The same officer then wrote that the breath test at the station was administered at 1:47 a.m.

Quite literally, according to the documents, this meant there was a 13 hour and ten minute delay in the breath test, which was more than the three hours set by Vehicle Code § 23152(b) for a presumption to apply that the BAC of any test administered within three hours was the presumed BAC of the driver when driving.

At the hearing, Greg pointed this out and, luckily for the client, there was no police officer called to the hearing to testify to correct his “scrivener’s error.”  So, the DMV had to rule without the report being corrected.

Greg then argued that when a discrepancy on the police report is incapable of being refuted independently as a scrivener’s error or otherwise, a set aside of the license suspension for our client would be proper. 

In Manning v. DMV (4th App. Dist., 1998) 61 Cal. App. 274, the date of the blood sample transfer from the police to the lab was after the date of the blood test.  This meant that the blood test could not have been of Mr. Manning’s blood.  As the Fourth Appellate District stated:
At the administrative per se hearing Manning objected to the admission of the forensic report on various evidentiary grounds. Relevant to this appeal, he pointed out that the first forensic test was supposedly performed by Debra Eck, a forensic alcohol supervisor, on October 25, 1993. However, the computer printout states the urine sample was not submitted to the laboratory until the following day, October 26. The DMV did not offer any evidence to rebut Manning's claim, and thus the question is whether a forensic report, which discloses a patent physical impossibility on its face, " 'is the sort of evidence on which responsible persons are accustomed to rely in the conduct of serious affairs.' " (Lake v. Reed (1997) 16 Cal.4th 448, at p. 467.) We don't think so. Even in the relaxed evidentiary world of administrative per se hearings, a forensic report must reflect some relationship with the physical world we know. fn. 2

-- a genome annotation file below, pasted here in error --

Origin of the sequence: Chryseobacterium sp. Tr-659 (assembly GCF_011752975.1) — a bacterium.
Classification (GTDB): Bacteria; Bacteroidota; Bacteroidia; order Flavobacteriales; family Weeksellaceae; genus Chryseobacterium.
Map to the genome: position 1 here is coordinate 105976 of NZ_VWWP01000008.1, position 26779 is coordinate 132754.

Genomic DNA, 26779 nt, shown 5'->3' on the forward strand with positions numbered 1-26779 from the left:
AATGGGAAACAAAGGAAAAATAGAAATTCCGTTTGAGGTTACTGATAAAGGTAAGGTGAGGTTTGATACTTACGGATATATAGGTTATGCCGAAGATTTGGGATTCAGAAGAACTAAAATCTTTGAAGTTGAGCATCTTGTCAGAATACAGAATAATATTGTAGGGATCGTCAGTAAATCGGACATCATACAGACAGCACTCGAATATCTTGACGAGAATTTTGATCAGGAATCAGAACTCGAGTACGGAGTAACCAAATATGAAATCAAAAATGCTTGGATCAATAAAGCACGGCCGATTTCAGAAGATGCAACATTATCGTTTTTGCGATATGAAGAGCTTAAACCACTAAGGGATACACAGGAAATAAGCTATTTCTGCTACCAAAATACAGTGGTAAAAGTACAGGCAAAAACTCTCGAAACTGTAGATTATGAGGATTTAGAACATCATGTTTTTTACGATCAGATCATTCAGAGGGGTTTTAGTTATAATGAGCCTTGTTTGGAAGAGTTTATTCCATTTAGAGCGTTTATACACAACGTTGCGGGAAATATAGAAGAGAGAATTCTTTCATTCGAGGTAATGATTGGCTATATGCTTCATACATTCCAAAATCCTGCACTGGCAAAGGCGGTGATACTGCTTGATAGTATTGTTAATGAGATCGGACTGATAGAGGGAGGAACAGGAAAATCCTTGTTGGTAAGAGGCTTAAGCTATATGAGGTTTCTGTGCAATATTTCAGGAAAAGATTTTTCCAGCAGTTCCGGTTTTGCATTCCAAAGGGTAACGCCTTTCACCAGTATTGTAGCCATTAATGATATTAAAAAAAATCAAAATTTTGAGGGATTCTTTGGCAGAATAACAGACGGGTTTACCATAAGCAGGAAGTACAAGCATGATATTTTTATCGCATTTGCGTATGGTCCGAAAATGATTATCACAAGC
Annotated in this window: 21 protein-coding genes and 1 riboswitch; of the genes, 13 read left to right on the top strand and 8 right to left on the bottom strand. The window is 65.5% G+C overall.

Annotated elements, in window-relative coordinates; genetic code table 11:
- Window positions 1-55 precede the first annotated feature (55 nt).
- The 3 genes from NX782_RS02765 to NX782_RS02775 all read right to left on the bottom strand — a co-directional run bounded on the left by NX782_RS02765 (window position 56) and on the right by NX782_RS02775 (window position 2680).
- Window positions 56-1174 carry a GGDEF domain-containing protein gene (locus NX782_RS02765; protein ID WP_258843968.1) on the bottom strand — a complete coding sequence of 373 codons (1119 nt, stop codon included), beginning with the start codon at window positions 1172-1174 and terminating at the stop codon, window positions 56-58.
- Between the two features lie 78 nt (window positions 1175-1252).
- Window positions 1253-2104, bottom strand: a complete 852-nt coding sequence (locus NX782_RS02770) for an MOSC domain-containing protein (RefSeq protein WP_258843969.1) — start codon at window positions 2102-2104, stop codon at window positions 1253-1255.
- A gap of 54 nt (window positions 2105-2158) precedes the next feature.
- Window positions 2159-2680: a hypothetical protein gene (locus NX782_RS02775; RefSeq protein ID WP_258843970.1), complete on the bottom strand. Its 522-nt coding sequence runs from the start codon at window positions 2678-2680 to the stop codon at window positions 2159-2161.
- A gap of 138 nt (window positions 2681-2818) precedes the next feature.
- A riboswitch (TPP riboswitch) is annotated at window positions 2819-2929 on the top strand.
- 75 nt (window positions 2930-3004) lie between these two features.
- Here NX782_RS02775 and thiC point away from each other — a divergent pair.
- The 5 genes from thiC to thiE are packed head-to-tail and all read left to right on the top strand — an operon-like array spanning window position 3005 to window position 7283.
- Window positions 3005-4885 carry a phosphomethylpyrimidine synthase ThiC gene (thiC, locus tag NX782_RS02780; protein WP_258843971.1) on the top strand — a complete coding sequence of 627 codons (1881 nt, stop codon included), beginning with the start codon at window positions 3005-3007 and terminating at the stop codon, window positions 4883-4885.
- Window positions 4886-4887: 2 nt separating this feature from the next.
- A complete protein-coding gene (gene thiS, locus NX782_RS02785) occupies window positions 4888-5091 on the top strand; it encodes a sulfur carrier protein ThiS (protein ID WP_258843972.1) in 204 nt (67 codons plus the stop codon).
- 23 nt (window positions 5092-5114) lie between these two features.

Footnote 2 stated: “The Attorney General concedes there is a "discrepancy" in the dates. Because the dates are part of the computer printout, the logical inference is the test results are someone else's, not Manning's.”

The court then said, “It would be a sad day indeed if, as the Attorney General seems to urge, the rebuttable presumption of Evidence Code section 664 could overcome a patently flawed test result and ascribe to one licensee the results of another licensee's chemical test.”

Therefore, Greg argued, the DMV had to set aside the suspension of our client’s license and reinstate his driving privileges.  The DMV agreed and lifted the suspension on our client’s license.  He was extremely happy because he drove a lot for work.

For more information about DMV Hearing issues for DUI, please click on the following articles: